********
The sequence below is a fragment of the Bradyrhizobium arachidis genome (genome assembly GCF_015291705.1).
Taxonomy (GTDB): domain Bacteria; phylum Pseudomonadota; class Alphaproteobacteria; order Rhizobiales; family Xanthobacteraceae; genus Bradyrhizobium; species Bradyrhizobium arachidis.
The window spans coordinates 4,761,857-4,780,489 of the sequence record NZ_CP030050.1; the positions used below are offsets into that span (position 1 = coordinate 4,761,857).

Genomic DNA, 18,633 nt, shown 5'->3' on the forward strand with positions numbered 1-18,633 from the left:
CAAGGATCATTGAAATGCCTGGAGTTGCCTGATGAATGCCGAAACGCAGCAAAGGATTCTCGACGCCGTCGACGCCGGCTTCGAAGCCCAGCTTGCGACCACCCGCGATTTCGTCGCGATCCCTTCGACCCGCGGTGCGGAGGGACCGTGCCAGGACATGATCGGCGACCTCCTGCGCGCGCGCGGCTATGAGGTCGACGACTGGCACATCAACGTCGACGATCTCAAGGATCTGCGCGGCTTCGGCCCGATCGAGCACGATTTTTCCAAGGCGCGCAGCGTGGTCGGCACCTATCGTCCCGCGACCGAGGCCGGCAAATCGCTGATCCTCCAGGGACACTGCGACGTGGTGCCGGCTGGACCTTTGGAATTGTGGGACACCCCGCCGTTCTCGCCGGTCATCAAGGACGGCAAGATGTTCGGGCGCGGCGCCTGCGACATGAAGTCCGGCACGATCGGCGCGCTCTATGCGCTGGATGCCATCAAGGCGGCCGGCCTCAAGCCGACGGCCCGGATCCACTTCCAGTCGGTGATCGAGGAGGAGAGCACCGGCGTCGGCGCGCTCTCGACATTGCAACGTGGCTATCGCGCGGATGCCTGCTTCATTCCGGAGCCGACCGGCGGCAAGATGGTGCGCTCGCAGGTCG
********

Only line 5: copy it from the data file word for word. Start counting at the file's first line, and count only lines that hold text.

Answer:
CAAGGATCATTGAAATGCCTGGAGTTGCCTGATGAATGCCGAAACGCAGCAAAGGATTCTCGACGCCGTCGACGCCGGCTTCGAAGCCCAGCTTGCGACCACCCGCGATTTCGTCGCGATCCCTTCGACCCGCGGTGCGGAGGGACCGTGCCAGGACATGATCGGCGACCTCCTGCGCGCGCGCGGCTATGAGGTCGACGACTGGCACATCAACGTCGACGATCTCAAGGATCTGCGCGGCTTCGGCCCGATCGAGCACGATTTTTCCAAGGCGCGCAGCGTGGTCGGCACCTATCGTCCCGCGACCGAGGCCGGCAAATCGCTGATCCTCCAGGGACACTGCGACGTGGTGCCGGCTGGACCTTTGGAATTGTGGGACACCCCGCCGTTCTCGCCGGTCATCAAGGACGGCAAGATGTTCGGGCGCGGCGCCTGCGACATGAAGTCCGGCACGATCGGCGCGCTCTATGCGCTGGATGCCATCAAGGCGGCCGGCCTCAAGCCGACGGCCCGGATCCACTTCCAGTCGGTGATCGAGGAGGAGAGCACCGGCGTCGGCGCGCTCTCGACATTGCAACGTGGCTATCGCGCGGATGCCTGCTTCATTCCGGAGCCGACCGGCGGCAAGATGGTGCGCTCGCAGGTCG